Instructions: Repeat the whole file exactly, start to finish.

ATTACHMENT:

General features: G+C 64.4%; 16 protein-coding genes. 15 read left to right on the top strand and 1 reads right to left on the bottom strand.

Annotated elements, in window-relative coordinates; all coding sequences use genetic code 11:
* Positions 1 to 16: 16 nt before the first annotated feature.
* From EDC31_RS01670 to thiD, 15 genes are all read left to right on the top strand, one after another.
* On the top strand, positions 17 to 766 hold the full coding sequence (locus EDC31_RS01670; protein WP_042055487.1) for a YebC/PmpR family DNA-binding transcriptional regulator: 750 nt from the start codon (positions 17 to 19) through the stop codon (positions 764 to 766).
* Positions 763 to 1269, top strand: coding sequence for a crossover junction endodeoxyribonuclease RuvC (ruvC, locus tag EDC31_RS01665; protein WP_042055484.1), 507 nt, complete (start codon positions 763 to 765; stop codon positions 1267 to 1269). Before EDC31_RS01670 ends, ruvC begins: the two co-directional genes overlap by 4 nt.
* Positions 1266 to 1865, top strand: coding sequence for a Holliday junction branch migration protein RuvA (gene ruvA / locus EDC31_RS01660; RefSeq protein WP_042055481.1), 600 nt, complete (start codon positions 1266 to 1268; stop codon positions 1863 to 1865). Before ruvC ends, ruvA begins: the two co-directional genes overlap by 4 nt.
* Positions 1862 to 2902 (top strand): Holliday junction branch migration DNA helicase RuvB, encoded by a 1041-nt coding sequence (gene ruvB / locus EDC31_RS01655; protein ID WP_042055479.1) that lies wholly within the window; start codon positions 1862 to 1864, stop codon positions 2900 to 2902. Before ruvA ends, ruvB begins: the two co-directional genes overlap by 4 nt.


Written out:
General features: G+C 64.4%; 16 protein-coding genes. 15 read left to right on the top strand and 1 reads right to left on the bottom strand.

Annotated elements, in window-relative coordinates; all coding sequences use genetic code 11:
* Positions 1 to 16: 16 nt before the first annotated feature.
* From EDC31_RS01670 to thiD, 15 genes are all read left to right on the top strand, one after another.
* On the top strand, positions 17 to 766 hold the full coding sequence (locus EDC31_RS01670; protein WP_042055487.1) for a YebC/PmpR family DNA-binding transcriptional regulator: 750 nt from the start codon (positions 17 to 19) through the stop codon (positions 764 to 766).
* Positions 763 to 1269, top strand: coding sequence for a crossover junction endodeoxyribonuclease RuvC (ruvC, locus tag EDC31_RS01665; protein WP_042055484.1), 507 nt, complete (start codon positions 763 to 765; stop codon positions 1267 to 1269). Before EDC31_RS01670 ends, ruvC begins: the two co-directional genes overlap by 4 nt.
* Positions 1266 to 1865, top strand: coding sequence for a Holliday junction branch migration protein RuvA (gene ruvA / locus EDC31_RS01660; RefSeq protein WP_042055481.1), 600 nt, complete (start codon positions 1266 to 1268; stop codon positions 1863 to 1865). Before ruvC ends, ruvA begins: the two co-directional genes overlap by 4 nt.
* Positions 1862 to 2902 (top strand): Holliday junction branch migration DNA helicase RuvB, encoded by a 1041-nt coding sequence (gene ruvB / locus EDC31_RS01655; protein ID WP_042055479.1) that lies wholly within the window; start codon positions 1862 to 1864, stop codon positions 2900 to 2902. Before ruvA ends, ruvB begins: the two co-directional genes overlap by 4 nt.